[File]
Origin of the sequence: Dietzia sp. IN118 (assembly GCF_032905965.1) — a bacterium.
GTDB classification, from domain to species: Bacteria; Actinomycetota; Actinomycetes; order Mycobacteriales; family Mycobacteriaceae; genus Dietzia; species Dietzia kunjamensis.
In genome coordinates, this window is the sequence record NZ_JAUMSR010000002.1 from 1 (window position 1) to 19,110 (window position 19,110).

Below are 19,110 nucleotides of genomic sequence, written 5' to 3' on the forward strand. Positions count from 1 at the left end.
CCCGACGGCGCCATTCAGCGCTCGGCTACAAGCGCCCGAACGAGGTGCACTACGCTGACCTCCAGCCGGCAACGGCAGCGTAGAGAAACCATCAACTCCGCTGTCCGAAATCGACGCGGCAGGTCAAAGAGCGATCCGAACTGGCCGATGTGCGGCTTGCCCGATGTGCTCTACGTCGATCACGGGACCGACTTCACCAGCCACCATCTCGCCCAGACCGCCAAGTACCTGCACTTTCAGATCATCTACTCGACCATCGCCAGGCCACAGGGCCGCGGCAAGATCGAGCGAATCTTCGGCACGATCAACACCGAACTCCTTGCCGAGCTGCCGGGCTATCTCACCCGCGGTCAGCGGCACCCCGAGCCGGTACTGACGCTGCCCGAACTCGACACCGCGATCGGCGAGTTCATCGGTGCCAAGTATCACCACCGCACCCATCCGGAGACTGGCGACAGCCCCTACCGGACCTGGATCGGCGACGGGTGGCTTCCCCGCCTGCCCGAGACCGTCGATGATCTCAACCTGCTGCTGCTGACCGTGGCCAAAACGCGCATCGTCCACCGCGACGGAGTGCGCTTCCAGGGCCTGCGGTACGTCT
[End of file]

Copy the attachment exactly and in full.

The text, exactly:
Origin of the sequence: Dietzia sp. IN118 (assembly GCF_032905965.1) — a bacterium.
GTDB classification, from domain to species: Bacteria; Actinomycetota; Actinomycetes; order Mycobacteriales; family Mycobacteriaceae; genus Dietzia; species Dietzia kunjamensis.
In genome coordinates, this window is the sequence record NZ_JAUMSR010000002.1 from 1 (window position 1) to 19,110 (window position 19,110).

Below are 19,110 nucleotides of genomic sequence, written 5' to 3' on the forward strand. Positions count from 1 at the left end.
CCCGACGGCGCCATTCAGCGCTCGGCTACAAGCGCCCGAACGAGGTGCACTACGCTGACCTCCAGCCGGCAACGGCAGCGTAGAGAAACCATCAACTCCGCTGTCCGAAATCGACGCGGCAGGTCAAAGAGCGATCCGAACTGGCCGATGTGCGGCTTGCCCGATGTGCTCTACGTCGATCACGGGACCGACTTCACCAGCCACCATCTCGCCCAGACCGCCAAGTACCTGCACTTTCAGATCATCTACTCGACCATCGCCAGGCCACAGGGCCGCGGCAAGATCGAGCGAATCTTCGGCACGATCAACACCGAACTCCTTGCCGAGCTGCCGGGCTATCTCACCCGCGGTCAGCGGCACCCCGAGCCGGTACTGACGCTGCCCGAACTCGACACCGCGATCGGCGAGTTCATCGGTGCCAAGTATCACCACCGCACCCATCCGGAGACTGGCGACAGCCCCTACCGGACCTGGATCGGCGACGGGTGGCTTCCCCGCCTGCCCGAGACCGTCGATGATCTCAACCTGCTGCTGCTGACCGTGGCCAAAACGCGCATCGTCCACCGCGACGGAGTGCGCTTCCAGGGCCTGCGGTACGTCT